Yes, it took me a while to come around this year and decide to do an official big year but somewhere just before spring migration I came out and admitted I was trying to see 300 species in Ontario in the 2012 calendar year. This is, of course, unless I only reach 299 and if by including December of 2011 instead of December of 2012 I can get to 300...then I will cheat. That Essex County Great Gray Owl is my fail-safe. I kid.
It hit me after my first trip to Thunder Bay in February that maybe I could try this. Andrew Keaveney, Mark Field, and I headed up north to go for a number of northern species, including some reliable rarities in the area. On the trip, we ended up getting Harris's Sparrow, Spotted Towhee, and Gray-crowned Rosy-Finch, as well as the expected guys: Pine and Evening Grosbeak, Hoary and Common Redpoll, Sharp-tailed Grouse, and American White Pelican. Andrew, bless him, had me convinced that 300 would now be easy since I've already got rarities in the bag.
Maybe it was the extensive driving on these trips, or something about the clean northern air, that I hummed and I hawed a lot until something clicked and I was like, "oh what the heck, let's go for 300 this year!!"
That's when my year changed completely.
I've had an amazing time of it. So far, I've birded more than I ever had during any year as a birdwatcher, I've learned a TON in the process, especially in regards to Ontario species' ranges and abundance, I've looked at eBird 10-100 times a day to keep myself posted on sightings around the province, and I've witnessed the craziness that surrounds being a big year-er. Now, I'm no competitor, so don't mistake my big year as an aim for first place. There are other young bucks who will get some obscene number by year end. I'm happy w/ getting to 300 and commend them for taking on such a bigger challenge than I! It's been a pleasure to watch their progress.
I feel pretty good about my standings right now. It's nearing the end of June and I currently sit at 288 species, my latest being Eared Grebe. I have only a few common guys left to see like Sanderling and Snow Bunting. I'm behind on shorebirds: Curlew Sandpiper (uh oh), Purple Sandpiper, Red Knot, Western Sandpiper and Baird's Sandpiper, Red Phalarope, and Buff-breasted Sandpiper. I have owls to see or hear: Great-Gray, Boreal, Northern Hawk-...but I'm not sure how many more times I can go north! Then there are the gulls: Black-legged Kittiwake, Black-headed, Sabine's, Ross's, Ivory...ok those last two are just dreaming but why not? There are the 3 jaegers. I've got two birds of prey that are remotely possible: Swainson's Hawk and Mississippi Kite. I'm behind a couple sparrows: Nelson's and Lark. So I've got some birds to work w/. And rarities will show up. Glossy Ibis, Northern Wheatear, Black-throated Sparrow...sure, Jeremy. With a bit of help from Marianne in the Pelee area in the fall, I should be on my way to glory.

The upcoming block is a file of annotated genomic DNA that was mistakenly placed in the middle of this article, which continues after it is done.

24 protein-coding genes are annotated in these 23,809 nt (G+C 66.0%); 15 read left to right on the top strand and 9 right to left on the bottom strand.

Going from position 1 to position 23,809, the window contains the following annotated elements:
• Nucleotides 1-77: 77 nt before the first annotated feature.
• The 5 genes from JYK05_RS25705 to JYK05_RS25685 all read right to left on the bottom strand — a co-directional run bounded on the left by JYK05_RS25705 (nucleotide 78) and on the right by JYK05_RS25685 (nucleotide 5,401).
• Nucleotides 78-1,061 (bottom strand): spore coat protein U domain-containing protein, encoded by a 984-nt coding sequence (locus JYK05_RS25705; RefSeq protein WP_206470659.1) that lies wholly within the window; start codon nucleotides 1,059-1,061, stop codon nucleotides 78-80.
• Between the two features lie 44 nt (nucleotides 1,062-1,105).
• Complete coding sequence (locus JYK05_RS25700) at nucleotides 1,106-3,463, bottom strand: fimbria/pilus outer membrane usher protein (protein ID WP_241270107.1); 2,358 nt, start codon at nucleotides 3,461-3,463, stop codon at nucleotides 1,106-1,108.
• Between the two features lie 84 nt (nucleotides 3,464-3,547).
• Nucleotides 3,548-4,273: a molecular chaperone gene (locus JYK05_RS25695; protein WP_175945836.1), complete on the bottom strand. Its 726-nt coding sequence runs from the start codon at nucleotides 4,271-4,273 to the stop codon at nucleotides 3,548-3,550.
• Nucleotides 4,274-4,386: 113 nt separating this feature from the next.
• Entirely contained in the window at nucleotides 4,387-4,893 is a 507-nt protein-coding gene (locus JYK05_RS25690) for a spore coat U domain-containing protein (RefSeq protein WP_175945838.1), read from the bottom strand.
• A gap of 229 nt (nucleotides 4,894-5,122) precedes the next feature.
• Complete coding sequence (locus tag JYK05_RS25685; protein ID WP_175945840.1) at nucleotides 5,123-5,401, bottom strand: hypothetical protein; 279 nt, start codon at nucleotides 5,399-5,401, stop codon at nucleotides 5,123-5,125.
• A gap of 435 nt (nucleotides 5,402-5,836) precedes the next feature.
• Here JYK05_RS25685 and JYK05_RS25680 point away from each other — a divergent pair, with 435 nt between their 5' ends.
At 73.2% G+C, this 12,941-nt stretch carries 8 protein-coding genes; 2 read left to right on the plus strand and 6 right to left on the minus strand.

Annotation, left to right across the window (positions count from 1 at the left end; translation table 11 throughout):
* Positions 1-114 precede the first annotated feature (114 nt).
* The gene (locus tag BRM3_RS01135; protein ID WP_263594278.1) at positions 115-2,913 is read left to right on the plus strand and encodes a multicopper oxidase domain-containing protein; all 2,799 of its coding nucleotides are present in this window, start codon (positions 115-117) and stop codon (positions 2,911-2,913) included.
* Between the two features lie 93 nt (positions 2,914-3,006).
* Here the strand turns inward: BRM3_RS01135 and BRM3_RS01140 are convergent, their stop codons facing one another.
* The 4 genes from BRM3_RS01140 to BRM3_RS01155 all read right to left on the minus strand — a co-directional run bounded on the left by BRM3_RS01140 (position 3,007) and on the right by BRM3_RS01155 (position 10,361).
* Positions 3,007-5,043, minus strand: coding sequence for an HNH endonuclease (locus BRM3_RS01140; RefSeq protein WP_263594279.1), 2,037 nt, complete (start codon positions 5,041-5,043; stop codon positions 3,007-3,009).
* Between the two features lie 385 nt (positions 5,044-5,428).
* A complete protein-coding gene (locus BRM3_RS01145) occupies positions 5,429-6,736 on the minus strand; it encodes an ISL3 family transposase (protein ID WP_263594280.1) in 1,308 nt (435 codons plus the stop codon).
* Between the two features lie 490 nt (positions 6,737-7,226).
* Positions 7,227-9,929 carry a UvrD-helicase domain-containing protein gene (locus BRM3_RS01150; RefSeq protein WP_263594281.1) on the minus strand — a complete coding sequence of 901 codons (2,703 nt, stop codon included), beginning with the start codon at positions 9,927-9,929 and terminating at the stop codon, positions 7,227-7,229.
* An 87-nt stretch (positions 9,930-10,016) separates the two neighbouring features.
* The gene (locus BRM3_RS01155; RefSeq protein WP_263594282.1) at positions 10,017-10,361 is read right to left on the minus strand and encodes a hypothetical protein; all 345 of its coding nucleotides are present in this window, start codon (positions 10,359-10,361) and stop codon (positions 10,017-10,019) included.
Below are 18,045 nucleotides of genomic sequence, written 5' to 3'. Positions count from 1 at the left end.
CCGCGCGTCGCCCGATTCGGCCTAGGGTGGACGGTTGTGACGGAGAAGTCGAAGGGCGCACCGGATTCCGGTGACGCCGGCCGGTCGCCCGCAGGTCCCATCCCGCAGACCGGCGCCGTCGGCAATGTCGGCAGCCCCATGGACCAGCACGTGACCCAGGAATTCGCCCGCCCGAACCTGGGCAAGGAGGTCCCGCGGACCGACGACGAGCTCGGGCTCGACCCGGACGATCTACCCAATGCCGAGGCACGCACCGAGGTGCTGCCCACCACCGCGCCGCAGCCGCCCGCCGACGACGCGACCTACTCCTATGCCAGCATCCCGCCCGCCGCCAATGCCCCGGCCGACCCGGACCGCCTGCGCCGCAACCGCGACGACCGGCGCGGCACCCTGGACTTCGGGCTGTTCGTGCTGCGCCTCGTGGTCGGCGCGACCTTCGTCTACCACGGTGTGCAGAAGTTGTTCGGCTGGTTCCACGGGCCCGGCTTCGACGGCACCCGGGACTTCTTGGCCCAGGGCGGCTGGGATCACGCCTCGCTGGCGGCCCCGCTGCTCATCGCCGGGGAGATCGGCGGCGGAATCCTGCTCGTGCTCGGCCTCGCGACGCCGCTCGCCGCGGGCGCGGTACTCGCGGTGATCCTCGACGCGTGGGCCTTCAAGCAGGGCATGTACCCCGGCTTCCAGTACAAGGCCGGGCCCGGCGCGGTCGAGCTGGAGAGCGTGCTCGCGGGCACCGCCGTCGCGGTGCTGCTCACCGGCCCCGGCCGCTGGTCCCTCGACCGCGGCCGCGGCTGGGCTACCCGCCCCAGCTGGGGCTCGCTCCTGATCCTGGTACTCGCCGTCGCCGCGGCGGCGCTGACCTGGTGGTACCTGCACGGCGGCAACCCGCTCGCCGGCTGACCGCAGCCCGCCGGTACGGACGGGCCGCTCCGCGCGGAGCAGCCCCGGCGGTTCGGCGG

Although fortune has been on my side many times this year (Western Tanager, Laughing Gull, California Gull, Ross's Goose to name a few), I've also had some savage misses.
The aforementioned Great Gray, which I would have seen January 1st had I decided on a big year from the start, White-winged Dove, Band-tailed Pigeon, Varied Thrush, Smew, Western Grebe (my nemesis again!), Bell's Vireo, Kirtland's Warbler, Little Blue Heron, Curlew Sandpiper.
The list goes on and on, but that's birding for you. If we got every single bird we ever chased, we'd be too blessed. It's the dip, the crushing disappointment, that puts us in our place, that makes us charge into the field even harder the next trip. But boy those dips do sting...